Incorporate Robust Safeguards and Enforcement for Immigration
Part of a Series
Comprehensive immigration reform must make enforcement—at our borders, ports of entry, and in the workplace—a priority. Reforms must ensure that our borders and ports of entry are protected against those who seek to do us harm. They must also establish mechanisms that, while respecting the rule of law, make clear to employers and employees alike that unauthorized employment will not be permitted.
Effective border security requires that we expand legal avenues for entry into the United States. Converting the migration flow demanded by the U.S. economy into a regulated flow would enhance enforcement efforts immeasurably by significantly reducing the number of people seeking to enter the country illegally.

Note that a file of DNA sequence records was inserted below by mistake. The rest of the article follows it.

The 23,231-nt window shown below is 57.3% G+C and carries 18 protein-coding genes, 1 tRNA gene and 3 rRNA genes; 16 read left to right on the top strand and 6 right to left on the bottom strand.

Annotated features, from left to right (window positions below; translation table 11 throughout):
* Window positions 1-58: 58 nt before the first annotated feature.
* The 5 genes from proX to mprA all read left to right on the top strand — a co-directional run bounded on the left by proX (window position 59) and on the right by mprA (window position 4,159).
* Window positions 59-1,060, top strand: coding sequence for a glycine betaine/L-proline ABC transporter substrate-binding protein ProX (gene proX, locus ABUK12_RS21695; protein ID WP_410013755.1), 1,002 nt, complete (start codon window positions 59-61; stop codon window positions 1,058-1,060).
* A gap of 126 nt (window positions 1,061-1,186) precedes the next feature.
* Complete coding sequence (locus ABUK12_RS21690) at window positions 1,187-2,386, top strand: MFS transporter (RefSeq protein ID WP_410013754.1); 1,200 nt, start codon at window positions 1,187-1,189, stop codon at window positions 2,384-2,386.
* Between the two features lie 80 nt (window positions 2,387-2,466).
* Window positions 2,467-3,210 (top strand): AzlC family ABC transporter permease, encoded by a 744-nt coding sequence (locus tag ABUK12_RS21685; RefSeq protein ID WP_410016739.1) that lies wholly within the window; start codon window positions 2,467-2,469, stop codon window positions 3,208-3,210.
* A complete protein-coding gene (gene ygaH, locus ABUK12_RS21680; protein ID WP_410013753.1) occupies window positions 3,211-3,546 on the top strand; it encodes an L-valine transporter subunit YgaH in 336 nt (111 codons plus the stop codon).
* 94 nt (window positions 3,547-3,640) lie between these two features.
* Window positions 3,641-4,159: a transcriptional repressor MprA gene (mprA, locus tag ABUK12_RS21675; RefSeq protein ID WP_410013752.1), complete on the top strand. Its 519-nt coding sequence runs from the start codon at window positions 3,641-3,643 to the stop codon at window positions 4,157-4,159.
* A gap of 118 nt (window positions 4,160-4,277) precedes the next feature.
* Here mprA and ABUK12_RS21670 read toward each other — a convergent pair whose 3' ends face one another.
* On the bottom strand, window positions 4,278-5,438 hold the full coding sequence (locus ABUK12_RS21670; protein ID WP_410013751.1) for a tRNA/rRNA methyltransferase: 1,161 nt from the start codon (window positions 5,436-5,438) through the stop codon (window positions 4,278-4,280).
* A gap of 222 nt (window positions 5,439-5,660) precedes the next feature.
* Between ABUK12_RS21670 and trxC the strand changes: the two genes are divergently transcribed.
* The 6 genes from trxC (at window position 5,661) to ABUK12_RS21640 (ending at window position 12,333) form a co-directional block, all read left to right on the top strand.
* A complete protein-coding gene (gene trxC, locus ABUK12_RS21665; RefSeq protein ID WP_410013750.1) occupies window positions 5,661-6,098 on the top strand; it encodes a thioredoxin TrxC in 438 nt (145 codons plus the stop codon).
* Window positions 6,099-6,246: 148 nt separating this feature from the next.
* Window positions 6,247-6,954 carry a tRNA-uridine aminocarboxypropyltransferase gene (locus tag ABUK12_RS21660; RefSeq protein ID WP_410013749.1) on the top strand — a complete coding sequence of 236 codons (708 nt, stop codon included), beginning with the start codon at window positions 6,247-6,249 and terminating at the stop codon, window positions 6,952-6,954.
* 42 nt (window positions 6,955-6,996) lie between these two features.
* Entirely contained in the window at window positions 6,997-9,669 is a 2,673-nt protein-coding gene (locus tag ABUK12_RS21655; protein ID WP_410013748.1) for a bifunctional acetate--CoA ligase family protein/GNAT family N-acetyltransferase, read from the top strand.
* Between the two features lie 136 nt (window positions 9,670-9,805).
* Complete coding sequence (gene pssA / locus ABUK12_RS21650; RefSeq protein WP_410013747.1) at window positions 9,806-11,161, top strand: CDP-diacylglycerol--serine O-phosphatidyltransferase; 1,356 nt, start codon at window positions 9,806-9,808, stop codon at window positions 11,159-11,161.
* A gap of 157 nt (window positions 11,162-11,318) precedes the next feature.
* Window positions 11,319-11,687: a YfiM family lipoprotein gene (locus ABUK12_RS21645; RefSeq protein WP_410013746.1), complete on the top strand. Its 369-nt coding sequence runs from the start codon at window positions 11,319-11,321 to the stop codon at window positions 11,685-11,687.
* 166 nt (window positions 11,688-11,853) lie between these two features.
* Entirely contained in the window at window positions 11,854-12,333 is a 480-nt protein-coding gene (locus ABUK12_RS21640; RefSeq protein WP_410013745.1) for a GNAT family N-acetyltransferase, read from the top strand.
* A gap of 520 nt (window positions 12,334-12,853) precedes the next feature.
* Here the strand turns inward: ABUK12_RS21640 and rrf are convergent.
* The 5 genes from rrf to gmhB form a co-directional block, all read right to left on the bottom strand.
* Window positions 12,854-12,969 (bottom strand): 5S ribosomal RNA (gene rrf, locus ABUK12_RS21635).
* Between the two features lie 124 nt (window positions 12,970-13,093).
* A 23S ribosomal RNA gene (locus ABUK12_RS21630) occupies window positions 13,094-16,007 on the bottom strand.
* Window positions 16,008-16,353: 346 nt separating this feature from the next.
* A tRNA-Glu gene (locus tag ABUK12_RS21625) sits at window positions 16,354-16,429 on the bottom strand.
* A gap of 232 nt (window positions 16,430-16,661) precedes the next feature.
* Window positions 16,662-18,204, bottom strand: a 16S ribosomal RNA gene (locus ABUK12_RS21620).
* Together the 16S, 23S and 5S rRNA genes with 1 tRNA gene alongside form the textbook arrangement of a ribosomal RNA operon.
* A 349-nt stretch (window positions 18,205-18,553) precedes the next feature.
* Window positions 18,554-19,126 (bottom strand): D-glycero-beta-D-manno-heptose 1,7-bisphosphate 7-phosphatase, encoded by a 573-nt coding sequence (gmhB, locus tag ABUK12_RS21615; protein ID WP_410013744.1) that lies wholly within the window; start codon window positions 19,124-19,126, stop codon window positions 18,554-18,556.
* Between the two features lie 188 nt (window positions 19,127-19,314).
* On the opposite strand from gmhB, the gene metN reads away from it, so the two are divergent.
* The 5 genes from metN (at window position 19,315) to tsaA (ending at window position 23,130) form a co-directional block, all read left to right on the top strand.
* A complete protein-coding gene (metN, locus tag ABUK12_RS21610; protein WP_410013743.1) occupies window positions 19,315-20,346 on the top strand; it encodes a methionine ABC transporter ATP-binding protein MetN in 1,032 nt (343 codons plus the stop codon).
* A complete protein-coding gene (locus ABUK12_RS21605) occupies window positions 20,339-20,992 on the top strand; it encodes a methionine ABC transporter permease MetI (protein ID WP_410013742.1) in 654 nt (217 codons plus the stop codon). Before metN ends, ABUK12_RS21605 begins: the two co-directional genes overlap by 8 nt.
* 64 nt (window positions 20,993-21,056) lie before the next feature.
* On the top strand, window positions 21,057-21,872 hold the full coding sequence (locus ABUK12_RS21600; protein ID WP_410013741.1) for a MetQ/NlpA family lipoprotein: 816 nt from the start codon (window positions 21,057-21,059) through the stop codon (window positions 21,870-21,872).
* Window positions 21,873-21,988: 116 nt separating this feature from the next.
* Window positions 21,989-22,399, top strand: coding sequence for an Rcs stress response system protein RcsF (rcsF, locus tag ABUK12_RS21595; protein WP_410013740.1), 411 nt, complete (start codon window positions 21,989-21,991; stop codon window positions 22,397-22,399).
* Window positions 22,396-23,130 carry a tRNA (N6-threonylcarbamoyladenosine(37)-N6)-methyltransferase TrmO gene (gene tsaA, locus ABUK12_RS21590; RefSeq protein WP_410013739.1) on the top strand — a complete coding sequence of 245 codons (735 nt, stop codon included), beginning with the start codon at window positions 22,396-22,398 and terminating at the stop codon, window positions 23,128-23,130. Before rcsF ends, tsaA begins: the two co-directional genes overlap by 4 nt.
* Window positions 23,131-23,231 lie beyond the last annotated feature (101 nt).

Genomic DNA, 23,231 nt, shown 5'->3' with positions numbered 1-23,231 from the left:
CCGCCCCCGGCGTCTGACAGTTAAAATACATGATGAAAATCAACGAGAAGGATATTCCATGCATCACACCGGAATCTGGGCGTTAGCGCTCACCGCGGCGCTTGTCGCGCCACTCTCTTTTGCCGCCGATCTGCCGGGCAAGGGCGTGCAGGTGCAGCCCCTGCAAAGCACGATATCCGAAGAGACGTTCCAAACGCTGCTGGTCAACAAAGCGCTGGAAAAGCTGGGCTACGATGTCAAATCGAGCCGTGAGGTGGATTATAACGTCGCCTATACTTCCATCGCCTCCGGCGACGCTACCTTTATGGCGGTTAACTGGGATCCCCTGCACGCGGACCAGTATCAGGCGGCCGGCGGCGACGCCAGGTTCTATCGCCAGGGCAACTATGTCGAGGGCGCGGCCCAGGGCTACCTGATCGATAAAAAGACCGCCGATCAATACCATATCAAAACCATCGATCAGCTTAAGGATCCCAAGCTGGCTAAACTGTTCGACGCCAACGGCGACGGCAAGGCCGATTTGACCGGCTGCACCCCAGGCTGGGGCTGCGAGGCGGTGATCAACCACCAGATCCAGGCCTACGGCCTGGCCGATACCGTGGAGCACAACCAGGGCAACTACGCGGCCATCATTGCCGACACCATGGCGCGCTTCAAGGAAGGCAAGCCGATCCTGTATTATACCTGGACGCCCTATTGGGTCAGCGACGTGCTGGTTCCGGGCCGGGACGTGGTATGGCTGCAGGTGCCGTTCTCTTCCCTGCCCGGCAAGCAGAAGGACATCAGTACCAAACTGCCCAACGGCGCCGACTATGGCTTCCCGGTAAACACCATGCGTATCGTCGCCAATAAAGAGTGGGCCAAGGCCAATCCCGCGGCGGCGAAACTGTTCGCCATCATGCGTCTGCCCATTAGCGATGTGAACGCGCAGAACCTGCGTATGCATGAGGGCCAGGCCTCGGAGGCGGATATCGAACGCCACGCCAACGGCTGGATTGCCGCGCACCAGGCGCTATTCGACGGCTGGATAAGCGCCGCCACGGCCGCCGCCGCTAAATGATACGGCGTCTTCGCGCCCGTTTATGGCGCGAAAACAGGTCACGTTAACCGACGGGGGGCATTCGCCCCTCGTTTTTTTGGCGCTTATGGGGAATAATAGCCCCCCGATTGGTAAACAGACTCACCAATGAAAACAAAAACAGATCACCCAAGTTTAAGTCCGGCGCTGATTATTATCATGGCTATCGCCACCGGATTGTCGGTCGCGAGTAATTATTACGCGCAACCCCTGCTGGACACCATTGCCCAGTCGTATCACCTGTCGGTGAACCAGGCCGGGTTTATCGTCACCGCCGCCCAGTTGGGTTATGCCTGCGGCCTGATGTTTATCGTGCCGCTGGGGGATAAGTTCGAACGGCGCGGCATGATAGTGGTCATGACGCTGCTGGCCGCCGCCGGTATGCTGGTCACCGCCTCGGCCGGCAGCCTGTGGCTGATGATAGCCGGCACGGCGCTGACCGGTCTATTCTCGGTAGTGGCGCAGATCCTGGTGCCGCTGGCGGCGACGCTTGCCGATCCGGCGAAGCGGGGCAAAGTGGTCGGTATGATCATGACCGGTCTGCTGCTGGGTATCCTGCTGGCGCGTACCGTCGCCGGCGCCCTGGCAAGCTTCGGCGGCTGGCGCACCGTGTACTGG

Even with a reduced flow of immigrants, the expanse of our borders and the difficult terrain which they encompass demands that we facilitate the Border Patrol’s security mission by deploying effective technology that make our border enforcement efforts “smarter.”
Taking pressure off the borders also requires reforming workplace enforcement efforts because a majority of those in the country illegally are here to work. Until very recently, however, workplace enforcement was practically non-existent, eliminating any real deterrent to employers violating U.S. laws by hiring undocumented workers.
In a reformed system, to be effective, worksite enforcement must crack down on those who employ undocumented workers, not just the workers themselves. Focusing in isolation on unauthorized workers simply leads to churning within the undocumented population. Unless there are meaningful negative consequences for employers, such churning and slap-on-the-wrist fines will become costs of doing business and will not contribute to a reduction in undocumented immigration.
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